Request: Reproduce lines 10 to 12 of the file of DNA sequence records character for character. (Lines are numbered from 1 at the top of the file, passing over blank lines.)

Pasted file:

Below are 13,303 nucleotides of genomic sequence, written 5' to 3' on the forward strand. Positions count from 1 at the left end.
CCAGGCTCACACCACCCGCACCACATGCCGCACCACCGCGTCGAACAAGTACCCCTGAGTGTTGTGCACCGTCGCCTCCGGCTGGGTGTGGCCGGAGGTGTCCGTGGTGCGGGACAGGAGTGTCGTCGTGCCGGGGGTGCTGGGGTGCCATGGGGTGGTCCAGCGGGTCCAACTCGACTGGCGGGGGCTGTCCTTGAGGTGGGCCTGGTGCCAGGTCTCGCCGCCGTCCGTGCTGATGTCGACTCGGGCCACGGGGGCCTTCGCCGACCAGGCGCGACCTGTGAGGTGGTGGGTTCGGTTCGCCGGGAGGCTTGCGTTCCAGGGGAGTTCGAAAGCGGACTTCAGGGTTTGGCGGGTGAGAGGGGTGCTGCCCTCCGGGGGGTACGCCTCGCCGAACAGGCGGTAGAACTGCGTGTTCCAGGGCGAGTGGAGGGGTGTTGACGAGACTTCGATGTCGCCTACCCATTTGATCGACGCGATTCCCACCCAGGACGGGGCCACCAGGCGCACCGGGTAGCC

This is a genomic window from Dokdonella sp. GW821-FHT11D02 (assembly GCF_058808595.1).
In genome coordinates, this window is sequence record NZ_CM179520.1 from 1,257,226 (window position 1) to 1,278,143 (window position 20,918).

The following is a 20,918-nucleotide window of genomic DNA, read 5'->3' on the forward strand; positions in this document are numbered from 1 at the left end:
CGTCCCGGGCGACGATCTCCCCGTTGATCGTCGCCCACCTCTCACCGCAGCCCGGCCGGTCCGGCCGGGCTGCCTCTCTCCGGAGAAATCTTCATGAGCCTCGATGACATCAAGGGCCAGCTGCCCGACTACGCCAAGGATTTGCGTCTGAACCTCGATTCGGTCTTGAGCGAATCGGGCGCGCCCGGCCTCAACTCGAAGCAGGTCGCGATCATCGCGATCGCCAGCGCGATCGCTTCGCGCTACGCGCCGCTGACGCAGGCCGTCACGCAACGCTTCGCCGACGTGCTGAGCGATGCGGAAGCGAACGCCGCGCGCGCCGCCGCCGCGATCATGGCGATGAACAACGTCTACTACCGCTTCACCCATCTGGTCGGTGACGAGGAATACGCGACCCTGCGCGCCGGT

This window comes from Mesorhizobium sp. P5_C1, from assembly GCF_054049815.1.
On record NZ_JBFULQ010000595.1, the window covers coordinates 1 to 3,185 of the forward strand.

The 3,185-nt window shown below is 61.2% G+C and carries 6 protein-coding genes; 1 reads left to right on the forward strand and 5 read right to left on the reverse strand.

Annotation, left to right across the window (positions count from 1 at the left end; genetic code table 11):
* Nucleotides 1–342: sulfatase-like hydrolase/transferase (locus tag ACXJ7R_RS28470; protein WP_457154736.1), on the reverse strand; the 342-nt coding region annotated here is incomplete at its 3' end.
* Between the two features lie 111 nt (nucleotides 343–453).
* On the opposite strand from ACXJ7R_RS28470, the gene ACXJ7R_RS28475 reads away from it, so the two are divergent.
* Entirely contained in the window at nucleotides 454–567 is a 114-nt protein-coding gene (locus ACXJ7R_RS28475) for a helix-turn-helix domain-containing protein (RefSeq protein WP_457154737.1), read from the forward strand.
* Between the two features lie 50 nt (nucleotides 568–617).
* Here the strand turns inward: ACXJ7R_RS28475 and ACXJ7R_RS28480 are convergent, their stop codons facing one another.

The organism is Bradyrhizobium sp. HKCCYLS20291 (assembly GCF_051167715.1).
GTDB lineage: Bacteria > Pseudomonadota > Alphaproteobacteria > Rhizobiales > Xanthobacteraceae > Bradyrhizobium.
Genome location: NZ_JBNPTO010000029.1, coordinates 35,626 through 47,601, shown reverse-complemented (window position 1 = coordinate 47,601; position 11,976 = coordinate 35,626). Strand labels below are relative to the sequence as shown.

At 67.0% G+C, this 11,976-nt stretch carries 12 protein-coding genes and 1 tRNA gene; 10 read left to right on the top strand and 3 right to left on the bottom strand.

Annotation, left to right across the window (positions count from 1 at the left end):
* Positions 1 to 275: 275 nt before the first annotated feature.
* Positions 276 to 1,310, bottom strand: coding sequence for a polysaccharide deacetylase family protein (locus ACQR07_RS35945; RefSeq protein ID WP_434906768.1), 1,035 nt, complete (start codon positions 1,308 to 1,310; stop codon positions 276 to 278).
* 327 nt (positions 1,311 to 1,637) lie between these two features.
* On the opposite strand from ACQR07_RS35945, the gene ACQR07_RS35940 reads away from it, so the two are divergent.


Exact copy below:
Annotation, left to right across the window (positions count from 1 at the left end; genetic code table 11):
* Nucleotides 1–342: sulfatase-like hydrolase/transferase (locus tag ACXJ7R_RS28470; protein WP_457154736.1), on the reverse strand; the 342-nt coding region annotated here is incomplete at its 3' end.
* Between the two features lie 111 nt (nucleotides 343–453).